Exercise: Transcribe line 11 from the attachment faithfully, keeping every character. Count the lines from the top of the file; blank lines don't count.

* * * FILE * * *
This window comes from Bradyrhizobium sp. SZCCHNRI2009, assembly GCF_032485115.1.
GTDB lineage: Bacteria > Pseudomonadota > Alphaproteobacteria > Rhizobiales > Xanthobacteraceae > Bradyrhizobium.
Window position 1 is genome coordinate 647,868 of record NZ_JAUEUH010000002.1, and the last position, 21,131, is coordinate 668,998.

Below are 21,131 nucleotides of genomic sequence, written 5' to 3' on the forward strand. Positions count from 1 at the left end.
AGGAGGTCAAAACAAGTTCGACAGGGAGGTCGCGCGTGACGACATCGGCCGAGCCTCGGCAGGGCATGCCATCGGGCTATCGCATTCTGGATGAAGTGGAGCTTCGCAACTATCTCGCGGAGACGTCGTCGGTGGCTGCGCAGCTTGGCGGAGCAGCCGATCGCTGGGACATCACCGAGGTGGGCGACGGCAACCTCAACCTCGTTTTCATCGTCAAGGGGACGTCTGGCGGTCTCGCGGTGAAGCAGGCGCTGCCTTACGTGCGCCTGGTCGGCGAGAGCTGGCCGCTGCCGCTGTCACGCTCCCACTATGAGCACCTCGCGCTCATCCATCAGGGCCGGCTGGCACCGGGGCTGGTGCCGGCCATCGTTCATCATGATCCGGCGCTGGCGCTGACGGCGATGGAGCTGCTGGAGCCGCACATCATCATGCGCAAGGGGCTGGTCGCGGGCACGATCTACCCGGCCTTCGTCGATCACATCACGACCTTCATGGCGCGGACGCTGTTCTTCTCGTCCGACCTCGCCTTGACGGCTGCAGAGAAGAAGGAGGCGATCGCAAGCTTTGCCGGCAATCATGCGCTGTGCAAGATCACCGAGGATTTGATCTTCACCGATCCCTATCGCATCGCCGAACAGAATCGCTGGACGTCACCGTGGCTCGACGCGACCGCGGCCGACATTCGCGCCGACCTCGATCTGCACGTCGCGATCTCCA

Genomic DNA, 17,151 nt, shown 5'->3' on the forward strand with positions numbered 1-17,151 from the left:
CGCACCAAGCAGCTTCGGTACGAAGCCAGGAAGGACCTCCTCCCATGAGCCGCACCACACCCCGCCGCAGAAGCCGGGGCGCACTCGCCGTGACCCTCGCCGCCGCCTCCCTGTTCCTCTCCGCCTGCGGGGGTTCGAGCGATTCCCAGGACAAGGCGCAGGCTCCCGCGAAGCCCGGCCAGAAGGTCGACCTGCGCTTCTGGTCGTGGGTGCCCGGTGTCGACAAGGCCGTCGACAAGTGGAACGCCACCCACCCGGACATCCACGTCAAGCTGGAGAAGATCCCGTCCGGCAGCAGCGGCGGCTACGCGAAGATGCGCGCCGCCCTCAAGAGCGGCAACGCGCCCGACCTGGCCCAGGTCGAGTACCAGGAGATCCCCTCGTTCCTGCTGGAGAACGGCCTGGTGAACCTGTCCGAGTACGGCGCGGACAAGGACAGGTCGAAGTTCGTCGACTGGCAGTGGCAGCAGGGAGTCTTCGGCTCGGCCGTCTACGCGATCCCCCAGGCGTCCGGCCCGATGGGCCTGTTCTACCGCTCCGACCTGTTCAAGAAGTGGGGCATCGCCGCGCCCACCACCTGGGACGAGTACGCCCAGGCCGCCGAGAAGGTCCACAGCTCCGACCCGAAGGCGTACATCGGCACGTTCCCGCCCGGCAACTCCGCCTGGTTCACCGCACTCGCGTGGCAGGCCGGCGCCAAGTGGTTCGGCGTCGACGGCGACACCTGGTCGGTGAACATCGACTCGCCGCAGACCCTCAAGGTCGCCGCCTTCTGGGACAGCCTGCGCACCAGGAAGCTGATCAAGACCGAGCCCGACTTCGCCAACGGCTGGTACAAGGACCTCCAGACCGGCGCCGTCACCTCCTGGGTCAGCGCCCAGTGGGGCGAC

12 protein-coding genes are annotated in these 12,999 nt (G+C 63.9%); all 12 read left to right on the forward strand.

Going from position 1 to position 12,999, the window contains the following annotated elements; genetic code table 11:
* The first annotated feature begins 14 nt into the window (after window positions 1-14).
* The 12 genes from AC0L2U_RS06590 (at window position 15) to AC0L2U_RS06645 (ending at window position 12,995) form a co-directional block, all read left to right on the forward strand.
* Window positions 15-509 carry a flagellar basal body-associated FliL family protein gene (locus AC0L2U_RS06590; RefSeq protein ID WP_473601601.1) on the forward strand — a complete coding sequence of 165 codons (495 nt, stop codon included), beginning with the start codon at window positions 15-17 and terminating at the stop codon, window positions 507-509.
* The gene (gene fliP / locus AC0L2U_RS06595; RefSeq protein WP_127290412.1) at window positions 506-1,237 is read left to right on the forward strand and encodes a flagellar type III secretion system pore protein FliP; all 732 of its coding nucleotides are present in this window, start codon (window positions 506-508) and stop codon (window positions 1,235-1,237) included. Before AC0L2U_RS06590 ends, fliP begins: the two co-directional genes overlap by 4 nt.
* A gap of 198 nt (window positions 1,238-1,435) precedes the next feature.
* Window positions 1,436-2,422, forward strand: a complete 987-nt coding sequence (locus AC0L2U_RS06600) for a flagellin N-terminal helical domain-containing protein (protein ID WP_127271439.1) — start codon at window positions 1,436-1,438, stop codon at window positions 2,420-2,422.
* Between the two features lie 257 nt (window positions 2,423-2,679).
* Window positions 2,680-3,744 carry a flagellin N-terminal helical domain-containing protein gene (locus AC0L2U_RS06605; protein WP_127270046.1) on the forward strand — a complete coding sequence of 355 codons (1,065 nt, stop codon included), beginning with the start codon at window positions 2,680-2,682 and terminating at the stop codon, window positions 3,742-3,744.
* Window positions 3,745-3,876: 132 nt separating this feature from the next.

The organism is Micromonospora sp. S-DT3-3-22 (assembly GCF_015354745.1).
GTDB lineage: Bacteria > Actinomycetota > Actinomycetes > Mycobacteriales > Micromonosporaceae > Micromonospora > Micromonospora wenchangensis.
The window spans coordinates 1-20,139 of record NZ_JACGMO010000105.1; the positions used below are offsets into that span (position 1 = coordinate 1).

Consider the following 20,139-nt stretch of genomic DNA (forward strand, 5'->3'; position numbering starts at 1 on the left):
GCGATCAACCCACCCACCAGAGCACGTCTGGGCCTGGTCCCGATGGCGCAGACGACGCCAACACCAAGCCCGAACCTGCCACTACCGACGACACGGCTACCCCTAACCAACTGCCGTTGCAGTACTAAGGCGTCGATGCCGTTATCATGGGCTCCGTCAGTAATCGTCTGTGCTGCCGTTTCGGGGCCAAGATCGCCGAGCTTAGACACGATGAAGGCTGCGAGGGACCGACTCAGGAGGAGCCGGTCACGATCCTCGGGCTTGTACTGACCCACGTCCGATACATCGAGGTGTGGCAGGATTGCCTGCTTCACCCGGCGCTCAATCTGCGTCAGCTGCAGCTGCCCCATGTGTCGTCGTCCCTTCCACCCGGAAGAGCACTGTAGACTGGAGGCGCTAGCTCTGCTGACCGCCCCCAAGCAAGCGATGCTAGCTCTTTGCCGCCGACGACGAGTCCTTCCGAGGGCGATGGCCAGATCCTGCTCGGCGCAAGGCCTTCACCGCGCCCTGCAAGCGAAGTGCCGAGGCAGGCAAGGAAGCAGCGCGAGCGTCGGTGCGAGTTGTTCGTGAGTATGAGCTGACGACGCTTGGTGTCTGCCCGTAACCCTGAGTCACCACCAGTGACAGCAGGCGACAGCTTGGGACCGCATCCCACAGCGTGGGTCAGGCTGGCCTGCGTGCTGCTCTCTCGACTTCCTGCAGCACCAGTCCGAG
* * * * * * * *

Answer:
* The 12 genes from AC0L2U_RS06590 (at window position 15) to AC0L2U_RS06645 (ending at window position 12,995) form a co-directional block, all read left to right on the forward strand.